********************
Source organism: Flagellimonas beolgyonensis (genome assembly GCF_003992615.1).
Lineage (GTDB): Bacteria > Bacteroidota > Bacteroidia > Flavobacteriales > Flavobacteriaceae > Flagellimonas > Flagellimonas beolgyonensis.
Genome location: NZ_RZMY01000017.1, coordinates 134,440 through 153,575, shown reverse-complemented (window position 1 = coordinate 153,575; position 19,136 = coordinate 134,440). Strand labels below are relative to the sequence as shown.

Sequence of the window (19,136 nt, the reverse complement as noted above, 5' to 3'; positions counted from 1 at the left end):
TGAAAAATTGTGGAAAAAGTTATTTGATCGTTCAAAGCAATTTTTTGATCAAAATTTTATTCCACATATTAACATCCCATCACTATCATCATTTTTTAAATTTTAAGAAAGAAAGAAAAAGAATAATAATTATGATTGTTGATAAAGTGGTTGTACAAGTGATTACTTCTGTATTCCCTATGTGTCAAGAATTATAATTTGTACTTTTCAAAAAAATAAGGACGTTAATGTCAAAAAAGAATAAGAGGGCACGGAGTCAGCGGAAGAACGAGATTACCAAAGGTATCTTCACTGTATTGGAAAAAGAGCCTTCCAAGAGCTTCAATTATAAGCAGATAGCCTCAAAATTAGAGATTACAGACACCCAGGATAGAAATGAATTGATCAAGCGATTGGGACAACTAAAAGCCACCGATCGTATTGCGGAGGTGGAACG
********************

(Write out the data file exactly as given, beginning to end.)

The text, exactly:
Source organism: Flagellimonas beolgyonensis (genome assembly GCF_003992615.1).
Lineage (GTDB): Bacteria > Bacteroidota > Bacteroidia > Flavobacteriales > Flavobacteriaceae > Flagellimonas > Flagellimonas beolgyonensis.
Genome location: NZ_RZMY01000017.1, coordinates 134,440 through 153,575, shown reverse-complemented (window position 1 = coordinate 153,575; position 19,136 = coordinate 134,440). Strand labels below are relative to the sequence as shown.

Sequence of the window (19,136 nt, the reverse complement as noted above, 5' to 3'; positions counted from 1 at the left end):
TGAAAAATTGTGGAAAAAGTTATTTGATCGTTCAAAGCAATTTTTTGATCAAAATTTTATTCCACATATTAACATCCCATCACTATCATCATTTTTTAAATTTTAAGAAAGAAAGAAAAAGAATAATAATTATGATTGTTGATAAAGTGGTTGTACAAGTGATTACTTCTGTATTCCCTATGTGTCAAGAATTATAATTTGTACTTTTCAAAAAAATAAGGACGTTAATGTCAAAAAAGAATAAGAGGGCACGGAGTCAGCGGAAGAACGAGATTACCAAAGGTATCTTCACTGTATTGGAAAAAGAGCCTTCCAAGAGCTTCAATTATAAGCAGATAGCCTCAAAATTAGAGATTACAGACACCCAGGATAGAAATGAATTGATCAAGCGATTGGGACAACTAAAAGCCACCGATCGTATTGCGGAGGTGGAACG